Week 9: Research Thoughts

I found coming up with a topic for this week’s blogging question really difficult. In the end, I decided to explore some issues and concerns about my research topic. Luckily, I do not have much of a problem worrying about whether the human subjects of my research will want to participate in my study. There will of course be some people who do not want to be involved; however, the majority will likely be willing to fill out surveys and/or take part in an interview.

In general, the people who work with governmental open data to create applications for the broader populations tend to be politically active, especially when it comes to ideas of open access to information and accountability. These people tend to openly discuss what they are doing with the media and would likely be willing to be involved in my study. Additionally, groups that participate in hackathons and other events that involve engaging and creating with open data tend to be open to media and scholarly attention. These are active citizens who really like to discuss what they are doing, which can easily be seen just by looking at the forums in their online communities. If I explain the research that I am doing and they find it interesting or valuable, then I should have no issues finding willing participants. In addition, these groups of people are highly tech savvy and therefore very easy to contact through their various interactions online, either through email or other social media.

That being said, there is the distinct possibility that my perception of these groups could be flawed, or that they do not find my research worth spending their time on. In this case, I would still have access to their rich archives of forum discussions and posts regarding their actions at hackathons, and events.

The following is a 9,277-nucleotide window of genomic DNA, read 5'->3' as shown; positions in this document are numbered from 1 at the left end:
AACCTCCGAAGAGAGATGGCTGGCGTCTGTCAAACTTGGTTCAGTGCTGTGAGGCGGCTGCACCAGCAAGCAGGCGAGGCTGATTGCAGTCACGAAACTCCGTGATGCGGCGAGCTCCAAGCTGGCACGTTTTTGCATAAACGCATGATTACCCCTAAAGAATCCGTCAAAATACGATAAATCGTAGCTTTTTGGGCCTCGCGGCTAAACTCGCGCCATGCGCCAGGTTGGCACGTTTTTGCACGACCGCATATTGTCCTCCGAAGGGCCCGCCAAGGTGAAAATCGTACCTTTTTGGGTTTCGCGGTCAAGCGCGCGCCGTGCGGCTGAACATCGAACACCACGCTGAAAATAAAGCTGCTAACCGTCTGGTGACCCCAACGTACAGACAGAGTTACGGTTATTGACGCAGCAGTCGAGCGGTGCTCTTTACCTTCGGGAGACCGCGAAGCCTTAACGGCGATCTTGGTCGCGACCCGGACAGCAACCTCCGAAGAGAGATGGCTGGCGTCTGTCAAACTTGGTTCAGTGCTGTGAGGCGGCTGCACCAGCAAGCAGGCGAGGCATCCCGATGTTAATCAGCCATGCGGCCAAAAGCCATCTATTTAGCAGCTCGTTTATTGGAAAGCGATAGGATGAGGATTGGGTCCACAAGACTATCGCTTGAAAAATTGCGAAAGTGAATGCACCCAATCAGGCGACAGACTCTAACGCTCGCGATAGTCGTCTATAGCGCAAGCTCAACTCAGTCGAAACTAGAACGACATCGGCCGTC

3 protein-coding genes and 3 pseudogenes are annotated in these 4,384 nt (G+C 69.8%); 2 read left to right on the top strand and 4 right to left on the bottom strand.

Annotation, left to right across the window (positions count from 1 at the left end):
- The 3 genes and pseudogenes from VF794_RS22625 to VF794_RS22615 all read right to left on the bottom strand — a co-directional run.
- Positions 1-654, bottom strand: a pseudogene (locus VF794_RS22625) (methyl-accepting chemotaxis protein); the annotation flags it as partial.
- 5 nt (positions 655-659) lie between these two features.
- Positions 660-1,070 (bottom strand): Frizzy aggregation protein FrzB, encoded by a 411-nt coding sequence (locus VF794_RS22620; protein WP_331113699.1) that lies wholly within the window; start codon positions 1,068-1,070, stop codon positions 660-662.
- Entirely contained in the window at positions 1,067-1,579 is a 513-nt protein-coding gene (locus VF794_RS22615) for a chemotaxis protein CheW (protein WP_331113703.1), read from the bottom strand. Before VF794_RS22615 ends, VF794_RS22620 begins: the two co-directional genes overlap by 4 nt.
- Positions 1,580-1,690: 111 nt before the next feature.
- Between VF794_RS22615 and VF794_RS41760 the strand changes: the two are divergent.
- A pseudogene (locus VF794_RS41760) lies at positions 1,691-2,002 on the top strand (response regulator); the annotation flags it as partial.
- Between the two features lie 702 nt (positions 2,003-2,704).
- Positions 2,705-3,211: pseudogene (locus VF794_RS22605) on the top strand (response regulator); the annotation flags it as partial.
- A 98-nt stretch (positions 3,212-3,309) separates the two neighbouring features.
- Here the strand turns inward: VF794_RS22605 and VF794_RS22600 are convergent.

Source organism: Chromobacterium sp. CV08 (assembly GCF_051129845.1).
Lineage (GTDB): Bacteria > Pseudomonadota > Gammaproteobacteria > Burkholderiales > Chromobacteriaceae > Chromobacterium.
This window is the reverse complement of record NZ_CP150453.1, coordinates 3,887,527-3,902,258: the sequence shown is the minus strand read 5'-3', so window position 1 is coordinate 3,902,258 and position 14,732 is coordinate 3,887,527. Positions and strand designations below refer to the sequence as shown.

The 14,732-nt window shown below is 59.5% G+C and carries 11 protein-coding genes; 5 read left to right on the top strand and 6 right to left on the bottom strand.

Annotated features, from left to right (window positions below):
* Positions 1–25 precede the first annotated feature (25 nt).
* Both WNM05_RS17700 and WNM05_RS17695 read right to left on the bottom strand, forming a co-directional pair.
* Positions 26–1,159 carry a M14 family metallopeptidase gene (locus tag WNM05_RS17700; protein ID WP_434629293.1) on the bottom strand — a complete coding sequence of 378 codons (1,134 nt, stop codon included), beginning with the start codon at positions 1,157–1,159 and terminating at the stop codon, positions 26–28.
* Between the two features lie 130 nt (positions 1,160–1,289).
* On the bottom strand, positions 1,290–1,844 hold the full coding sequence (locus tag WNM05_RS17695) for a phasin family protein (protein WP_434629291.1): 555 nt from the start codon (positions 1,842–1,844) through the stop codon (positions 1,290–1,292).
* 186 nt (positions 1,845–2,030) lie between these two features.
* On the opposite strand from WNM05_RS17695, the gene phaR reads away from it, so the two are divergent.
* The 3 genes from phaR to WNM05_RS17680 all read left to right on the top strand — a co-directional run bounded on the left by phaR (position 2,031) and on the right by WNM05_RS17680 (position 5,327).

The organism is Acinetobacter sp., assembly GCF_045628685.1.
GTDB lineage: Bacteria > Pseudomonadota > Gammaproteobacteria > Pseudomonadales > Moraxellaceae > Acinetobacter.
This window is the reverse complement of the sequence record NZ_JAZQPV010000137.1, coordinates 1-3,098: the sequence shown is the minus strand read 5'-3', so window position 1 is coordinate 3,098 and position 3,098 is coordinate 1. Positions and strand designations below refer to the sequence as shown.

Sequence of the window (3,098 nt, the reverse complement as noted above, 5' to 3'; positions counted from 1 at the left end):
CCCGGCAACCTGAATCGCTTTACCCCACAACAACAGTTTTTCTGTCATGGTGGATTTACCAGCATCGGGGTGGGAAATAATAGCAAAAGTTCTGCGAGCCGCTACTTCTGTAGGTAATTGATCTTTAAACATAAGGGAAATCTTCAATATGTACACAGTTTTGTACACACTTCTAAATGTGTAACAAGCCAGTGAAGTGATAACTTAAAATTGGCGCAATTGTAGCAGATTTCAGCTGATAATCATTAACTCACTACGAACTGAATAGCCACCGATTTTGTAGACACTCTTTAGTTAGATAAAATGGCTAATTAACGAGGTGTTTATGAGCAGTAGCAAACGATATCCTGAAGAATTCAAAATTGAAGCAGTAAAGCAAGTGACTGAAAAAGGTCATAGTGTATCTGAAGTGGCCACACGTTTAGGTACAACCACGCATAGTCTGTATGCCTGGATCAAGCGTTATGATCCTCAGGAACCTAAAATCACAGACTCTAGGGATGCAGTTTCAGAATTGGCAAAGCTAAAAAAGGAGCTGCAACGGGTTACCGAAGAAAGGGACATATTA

So, while I have remained relatively relaxed when considering participants, I am concerned about writing a survey. It seems to me that one of the keys to ensuring the quality of a survey might be to have another researcher, or just an intelligent individual, to look over what you have created to avoid those oh-so embarrassing issues that we saw in Glen’s lecture about stats and surveys. Even then, creating a good survey seems to be a very time and energy consuming activity. Obviously the results are worth all the work if the outcome is a well crafted survey that makes it easy for your participants to contribute and provides you with all the answers you need. Still, I find the process intimidating. Do any of you have similar concerns when it comes to the creation of surveys or interview questions?



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